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P61 Prevalence of depression and its association with vigorous physical activity (VPA) in the english police force: a quantitative secondary data analysis of the airwave dataset
  1. R Maqsood
  1. The European Centre for Environment and Human Health, University of Exeter, Truro, UK


Background Given the increasingly sedentary nature of policing and the subsequent rise in depression rates among police officers, physical inactivity is considered as a risk factor for depression. In contrast, Vigorous Physical Activity (VPA) is preventative against depression, yet this has been limitedly studied in policing. This study primarily aimed to explore the prevalence of depression and examine its association with VPA in the English police force, further stratified by gender. The secondary aims included examining the impact of socio-demographic and lifestyle variables on the prevalence of depression.

Methods A cross-sectional, secondary data-analysis of the Airwave (the largest cohort-dataset for the UK’s police forces) was undertaken using Stata. The descriptive statistics were used to explore the socio-demographic profile of the sample (n=28,465). The multivariate logistic regression models were run to examine the association between depression and VPA, reporting Odds Ratio (OR) with 95% Confidence Interval (CI) at significance level of 5%, while controlling the covariates.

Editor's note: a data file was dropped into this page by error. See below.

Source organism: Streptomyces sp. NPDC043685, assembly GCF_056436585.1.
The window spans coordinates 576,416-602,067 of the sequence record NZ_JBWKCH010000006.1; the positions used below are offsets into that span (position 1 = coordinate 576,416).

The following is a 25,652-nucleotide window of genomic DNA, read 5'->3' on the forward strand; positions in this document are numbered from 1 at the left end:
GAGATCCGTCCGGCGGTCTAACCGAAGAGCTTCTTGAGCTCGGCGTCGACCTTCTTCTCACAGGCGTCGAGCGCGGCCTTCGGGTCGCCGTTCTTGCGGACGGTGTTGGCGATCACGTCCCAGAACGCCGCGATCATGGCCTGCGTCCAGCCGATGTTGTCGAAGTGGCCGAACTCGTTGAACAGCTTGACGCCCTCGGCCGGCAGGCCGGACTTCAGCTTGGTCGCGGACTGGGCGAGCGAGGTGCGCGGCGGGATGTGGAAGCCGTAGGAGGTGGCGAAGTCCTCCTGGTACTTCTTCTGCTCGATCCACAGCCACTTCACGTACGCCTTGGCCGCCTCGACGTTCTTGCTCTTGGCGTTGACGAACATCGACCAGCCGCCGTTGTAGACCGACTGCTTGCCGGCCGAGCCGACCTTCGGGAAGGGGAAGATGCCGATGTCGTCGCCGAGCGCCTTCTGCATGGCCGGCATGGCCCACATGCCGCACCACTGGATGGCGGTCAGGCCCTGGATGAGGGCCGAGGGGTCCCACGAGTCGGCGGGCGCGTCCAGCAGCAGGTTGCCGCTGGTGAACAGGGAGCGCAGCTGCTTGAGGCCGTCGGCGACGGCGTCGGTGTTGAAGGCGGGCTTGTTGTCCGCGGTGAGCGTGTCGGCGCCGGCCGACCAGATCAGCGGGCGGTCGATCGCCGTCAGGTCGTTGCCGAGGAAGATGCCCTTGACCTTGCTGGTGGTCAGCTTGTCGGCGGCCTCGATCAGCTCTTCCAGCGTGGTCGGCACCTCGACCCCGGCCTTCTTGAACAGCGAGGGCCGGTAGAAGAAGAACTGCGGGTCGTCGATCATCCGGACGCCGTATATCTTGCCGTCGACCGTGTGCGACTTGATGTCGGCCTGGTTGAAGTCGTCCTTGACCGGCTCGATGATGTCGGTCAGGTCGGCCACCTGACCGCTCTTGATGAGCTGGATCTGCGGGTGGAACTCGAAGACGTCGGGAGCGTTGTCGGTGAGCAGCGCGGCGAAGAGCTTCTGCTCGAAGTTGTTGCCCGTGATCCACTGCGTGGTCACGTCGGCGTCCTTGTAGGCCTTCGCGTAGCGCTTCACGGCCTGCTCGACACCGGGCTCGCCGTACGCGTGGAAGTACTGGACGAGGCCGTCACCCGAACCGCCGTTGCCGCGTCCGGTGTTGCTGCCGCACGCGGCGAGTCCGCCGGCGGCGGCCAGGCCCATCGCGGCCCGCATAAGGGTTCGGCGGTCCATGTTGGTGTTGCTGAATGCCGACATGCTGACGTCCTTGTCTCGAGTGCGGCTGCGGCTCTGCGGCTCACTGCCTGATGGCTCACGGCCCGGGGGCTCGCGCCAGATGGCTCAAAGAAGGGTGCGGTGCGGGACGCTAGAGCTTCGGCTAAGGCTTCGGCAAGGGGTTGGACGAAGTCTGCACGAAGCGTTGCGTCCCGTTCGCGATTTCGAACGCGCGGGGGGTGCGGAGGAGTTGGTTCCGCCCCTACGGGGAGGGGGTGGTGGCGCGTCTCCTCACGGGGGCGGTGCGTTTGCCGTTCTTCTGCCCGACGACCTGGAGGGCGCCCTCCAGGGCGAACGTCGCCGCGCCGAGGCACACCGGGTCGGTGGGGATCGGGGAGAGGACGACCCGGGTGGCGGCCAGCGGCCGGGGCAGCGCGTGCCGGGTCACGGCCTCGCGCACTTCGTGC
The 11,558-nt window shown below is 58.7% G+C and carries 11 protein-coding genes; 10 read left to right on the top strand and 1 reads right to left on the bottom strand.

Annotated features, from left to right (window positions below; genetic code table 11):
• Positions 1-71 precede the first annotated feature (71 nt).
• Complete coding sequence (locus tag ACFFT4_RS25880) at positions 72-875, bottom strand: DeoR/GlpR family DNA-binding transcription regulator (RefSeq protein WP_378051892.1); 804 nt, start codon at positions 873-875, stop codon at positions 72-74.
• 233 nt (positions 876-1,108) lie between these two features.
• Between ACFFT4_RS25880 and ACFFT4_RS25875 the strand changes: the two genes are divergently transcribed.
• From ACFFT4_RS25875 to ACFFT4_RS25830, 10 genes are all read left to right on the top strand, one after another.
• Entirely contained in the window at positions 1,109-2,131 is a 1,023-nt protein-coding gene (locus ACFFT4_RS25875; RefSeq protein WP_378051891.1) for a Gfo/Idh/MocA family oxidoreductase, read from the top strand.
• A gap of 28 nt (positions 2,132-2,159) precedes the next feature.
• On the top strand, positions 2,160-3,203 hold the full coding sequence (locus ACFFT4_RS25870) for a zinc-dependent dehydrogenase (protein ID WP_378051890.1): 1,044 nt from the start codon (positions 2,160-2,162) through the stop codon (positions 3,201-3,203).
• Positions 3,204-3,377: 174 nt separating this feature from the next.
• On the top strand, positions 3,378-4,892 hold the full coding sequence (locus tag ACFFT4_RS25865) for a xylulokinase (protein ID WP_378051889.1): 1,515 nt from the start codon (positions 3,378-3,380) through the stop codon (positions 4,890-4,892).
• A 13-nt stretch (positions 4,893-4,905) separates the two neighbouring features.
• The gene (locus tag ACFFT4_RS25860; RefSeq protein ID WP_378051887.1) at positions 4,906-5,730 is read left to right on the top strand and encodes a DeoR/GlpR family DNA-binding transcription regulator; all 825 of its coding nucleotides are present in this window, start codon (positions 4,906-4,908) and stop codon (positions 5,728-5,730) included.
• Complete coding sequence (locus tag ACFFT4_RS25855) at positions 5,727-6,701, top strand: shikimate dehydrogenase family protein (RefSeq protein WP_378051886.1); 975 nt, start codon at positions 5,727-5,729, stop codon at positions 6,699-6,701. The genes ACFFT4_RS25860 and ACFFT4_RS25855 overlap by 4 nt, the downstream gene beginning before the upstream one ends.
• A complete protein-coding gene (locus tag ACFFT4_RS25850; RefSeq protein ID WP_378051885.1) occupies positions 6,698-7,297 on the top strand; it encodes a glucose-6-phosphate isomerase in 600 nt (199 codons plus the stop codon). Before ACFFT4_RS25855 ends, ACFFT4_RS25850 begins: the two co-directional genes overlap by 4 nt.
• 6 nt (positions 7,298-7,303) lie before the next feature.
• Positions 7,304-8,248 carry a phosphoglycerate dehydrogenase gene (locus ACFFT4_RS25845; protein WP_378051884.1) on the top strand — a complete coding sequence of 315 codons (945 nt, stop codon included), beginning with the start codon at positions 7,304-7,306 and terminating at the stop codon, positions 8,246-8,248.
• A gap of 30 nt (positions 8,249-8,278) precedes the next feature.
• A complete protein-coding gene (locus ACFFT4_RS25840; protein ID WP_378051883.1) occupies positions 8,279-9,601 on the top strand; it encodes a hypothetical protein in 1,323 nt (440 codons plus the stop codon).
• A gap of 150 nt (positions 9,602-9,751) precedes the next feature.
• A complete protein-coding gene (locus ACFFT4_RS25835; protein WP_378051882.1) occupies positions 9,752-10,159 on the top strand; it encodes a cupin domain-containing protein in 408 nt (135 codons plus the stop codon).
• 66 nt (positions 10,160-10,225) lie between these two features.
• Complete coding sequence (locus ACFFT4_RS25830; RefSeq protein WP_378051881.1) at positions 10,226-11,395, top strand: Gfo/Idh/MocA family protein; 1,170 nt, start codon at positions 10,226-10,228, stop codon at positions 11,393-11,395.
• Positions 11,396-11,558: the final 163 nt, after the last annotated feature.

Results The prevalence of depression was 12% in the English police force and 25% of police employees were physically inactive. The multivariate logistic regression analysis revealed that relative to physically inactive participants, those who did VPA for either 4 or 7 days had equally the lowest odds of reporting depression (OR 0.59, 95% CI: 0.51–0.70, p<0.001) (OR 0.59, 95% CI: 0.45–0.77, p<0.001) respectively, suggesting a U-shaped relationship; which was also observed in the gender-stratification analysis. While the odds of reporting depression were significantly lower for men than women, VPA was significantly associated with reducing the odds of reporting depression slightly more in women (OR 0.43, 95% CI: 0.27–0.67, p<0.001) than in men (OR 0.50, 95% CI: 0.33–0.75, p<0.01), indicating women may be more likely to benefit from VPA than men.

Conclusion VPA may significantly reduce the odds of reporting doctor-diagnosed depression in a U-shaped trend. Being physically active for 4 days may be as beneficial against depression as being active for 7 days. VPA may be more protective against depression for policewomen than policemen. Limited by cross-sectional design, the causal pathway between depression and VPA could not be established. Future research warrants longitudinal study design using objectively measured physical activity and clinically measured depression to fully understand their dose-response relationship. The policymakers may use these findings to design physical-activity guidelines for the English police force. The leadership of the English police force is also recommended to augment police officers’ recruitment and annual fitness tests with mental-health assessments.

  • Mental health
  • police force
  • physical activity

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